Vanity Fair, July 2012
Out to Lunch
The Farce Side
After becoming a BBC superstar, James Corden lost it. Now he’s the toast of Broadway.
James Corden, hailed as a comic genius for his hilarious performance in One Man, Two Guvnors, the National Theatre’s delightfully low—very low—farce on Broadway, met me for lunch at the Mandarin Oriental hotel’s Asiate restaurant, with its breathtaking view overlooking Central Park and the Upper West Side. “So, how does it feel to be the toast of the town?” I asked.
“Well, it’s lovely,” he replied. “It’s great! But I’m trying to take it all with a bag of salt.”
“That’s a lot of salt.”
“I don’t think a pinch is enough.”
Mr. Corden, the lord of misrule onstage, is low-key, charming, and slightly disheveled offstage. At 33, he looks much younger than he is. Six years ago, he appeared on Broadway as one of the eight British schoolboys in Alan Bennett’s The History Boys. He was the pudgy one who played the class clown. Today, when he makes his entrance in One Man, Two Guvnors, he’s greeted by excited applause.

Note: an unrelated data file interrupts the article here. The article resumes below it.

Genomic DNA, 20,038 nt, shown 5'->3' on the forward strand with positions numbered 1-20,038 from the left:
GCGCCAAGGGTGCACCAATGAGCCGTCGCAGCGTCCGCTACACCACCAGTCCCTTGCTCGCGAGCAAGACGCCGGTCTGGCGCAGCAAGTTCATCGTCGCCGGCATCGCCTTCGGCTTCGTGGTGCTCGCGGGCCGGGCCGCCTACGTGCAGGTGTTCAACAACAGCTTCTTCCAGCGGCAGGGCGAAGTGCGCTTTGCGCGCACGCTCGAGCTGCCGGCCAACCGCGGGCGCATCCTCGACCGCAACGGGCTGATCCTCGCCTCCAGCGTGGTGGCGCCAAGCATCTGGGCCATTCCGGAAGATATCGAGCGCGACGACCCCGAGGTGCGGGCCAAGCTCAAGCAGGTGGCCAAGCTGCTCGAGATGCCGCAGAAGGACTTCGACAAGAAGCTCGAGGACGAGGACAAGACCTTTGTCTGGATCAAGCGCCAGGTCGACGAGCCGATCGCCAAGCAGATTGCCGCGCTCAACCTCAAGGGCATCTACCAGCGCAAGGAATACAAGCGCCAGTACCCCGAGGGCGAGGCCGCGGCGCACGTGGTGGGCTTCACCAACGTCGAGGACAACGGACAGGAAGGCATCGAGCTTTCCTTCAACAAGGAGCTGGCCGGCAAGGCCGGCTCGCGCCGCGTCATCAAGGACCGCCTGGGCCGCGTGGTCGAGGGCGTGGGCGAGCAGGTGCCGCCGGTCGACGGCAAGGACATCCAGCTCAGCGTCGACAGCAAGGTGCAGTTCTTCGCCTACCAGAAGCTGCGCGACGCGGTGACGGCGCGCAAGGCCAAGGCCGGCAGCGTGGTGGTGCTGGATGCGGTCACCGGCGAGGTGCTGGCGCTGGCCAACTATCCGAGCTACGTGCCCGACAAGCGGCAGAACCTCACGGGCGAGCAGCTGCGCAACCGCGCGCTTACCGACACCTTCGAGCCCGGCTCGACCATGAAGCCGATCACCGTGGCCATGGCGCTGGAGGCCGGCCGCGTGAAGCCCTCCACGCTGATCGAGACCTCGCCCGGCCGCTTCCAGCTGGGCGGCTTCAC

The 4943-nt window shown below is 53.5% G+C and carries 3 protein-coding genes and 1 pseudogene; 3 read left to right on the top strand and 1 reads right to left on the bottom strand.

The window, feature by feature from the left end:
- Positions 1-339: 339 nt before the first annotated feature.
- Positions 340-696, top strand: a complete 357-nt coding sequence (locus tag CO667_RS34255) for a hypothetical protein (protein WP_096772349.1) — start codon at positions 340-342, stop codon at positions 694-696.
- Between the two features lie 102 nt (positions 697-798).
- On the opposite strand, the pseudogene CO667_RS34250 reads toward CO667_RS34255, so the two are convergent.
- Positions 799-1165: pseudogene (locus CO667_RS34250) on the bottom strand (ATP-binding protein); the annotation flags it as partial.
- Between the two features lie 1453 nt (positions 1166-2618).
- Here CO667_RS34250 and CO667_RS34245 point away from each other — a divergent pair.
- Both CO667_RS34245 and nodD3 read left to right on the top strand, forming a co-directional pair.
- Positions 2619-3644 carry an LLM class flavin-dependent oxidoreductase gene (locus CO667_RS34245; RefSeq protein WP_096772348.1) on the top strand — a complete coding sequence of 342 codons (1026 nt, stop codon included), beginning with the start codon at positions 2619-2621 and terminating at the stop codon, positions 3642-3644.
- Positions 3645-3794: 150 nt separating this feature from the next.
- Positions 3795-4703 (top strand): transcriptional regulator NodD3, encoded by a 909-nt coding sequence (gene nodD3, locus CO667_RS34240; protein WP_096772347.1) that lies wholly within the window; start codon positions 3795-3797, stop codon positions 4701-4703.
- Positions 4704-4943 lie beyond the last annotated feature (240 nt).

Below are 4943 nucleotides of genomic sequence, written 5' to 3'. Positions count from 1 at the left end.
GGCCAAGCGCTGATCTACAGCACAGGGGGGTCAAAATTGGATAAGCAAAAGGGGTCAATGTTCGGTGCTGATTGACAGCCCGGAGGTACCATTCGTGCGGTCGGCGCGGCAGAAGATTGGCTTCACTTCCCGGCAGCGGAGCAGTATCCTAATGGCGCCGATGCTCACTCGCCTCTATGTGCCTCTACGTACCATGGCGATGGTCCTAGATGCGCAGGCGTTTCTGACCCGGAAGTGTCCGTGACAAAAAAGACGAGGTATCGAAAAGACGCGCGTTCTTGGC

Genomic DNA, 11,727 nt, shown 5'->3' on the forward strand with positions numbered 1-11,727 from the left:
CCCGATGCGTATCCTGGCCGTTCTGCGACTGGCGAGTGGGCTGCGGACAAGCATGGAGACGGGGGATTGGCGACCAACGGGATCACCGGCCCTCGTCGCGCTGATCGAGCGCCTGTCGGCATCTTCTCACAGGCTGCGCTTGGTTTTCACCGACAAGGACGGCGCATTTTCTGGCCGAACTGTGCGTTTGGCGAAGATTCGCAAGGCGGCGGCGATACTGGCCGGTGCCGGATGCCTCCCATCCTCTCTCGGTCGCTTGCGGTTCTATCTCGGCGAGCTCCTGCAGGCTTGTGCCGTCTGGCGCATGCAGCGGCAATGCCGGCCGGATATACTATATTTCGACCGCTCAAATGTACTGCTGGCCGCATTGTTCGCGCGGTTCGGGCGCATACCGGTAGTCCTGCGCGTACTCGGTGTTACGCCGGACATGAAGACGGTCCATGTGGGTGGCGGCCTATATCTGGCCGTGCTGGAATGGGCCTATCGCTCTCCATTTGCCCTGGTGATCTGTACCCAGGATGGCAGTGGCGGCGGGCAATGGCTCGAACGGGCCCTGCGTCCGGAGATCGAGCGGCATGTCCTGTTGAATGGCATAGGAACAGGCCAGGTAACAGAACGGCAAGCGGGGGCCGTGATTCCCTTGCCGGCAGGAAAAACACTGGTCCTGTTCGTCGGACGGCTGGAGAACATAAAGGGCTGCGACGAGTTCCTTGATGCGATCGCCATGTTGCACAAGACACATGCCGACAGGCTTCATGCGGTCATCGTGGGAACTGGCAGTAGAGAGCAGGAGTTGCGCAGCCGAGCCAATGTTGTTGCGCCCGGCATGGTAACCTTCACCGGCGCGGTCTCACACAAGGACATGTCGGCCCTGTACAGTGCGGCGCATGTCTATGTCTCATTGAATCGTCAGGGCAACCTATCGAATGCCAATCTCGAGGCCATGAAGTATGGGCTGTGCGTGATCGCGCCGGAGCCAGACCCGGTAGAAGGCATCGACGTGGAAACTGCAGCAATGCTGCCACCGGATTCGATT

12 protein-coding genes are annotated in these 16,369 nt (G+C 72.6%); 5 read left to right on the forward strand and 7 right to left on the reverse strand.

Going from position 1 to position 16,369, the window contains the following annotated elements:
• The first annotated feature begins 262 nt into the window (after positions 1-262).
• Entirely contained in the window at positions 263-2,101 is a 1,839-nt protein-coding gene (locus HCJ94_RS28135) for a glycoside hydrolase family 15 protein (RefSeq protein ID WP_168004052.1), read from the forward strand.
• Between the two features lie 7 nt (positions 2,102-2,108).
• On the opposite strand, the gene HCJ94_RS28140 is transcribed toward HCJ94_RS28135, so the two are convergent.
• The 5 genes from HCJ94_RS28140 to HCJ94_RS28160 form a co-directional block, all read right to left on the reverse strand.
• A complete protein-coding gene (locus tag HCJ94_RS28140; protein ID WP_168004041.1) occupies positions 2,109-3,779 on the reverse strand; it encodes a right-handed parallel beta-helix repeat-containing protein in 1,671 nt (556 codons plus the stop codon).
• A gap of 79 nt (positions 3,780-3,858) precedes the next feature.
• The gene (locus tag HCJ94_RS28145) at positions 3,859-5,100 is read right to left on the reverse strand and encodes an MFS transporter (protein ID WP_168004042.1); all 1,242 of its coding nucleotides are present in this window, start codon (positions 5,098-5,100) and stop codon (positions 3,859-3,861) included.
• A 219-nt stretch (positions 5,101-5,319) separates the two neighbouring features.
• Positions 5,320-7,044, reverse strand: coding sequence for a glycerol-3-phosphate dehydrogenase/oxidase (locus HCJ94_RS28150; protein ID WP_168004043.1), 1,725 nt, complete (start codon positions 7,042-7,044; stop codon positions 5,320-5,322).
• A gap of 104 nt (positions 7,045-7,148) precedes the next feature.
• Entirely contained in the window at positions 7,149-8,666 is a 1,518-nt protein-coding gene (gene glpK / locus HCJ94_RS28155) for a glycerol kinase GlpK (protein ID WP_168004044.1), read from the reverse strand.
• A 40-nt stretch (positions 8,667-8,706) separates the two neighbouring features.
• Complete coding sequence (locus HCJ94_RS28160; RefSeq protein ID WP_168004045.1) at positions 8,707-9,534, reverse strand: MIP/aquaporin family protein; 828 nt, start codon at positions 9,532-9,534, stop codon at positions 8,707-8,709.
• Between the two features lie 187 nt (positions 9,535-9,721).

“There’s nothing nicer than getting a round of applause for turning up for work!” he said. “It’s amazing! I start work and people clap. Do you know what I mean? And then they stand up and clap at the end!”
To read the full article, click the link below: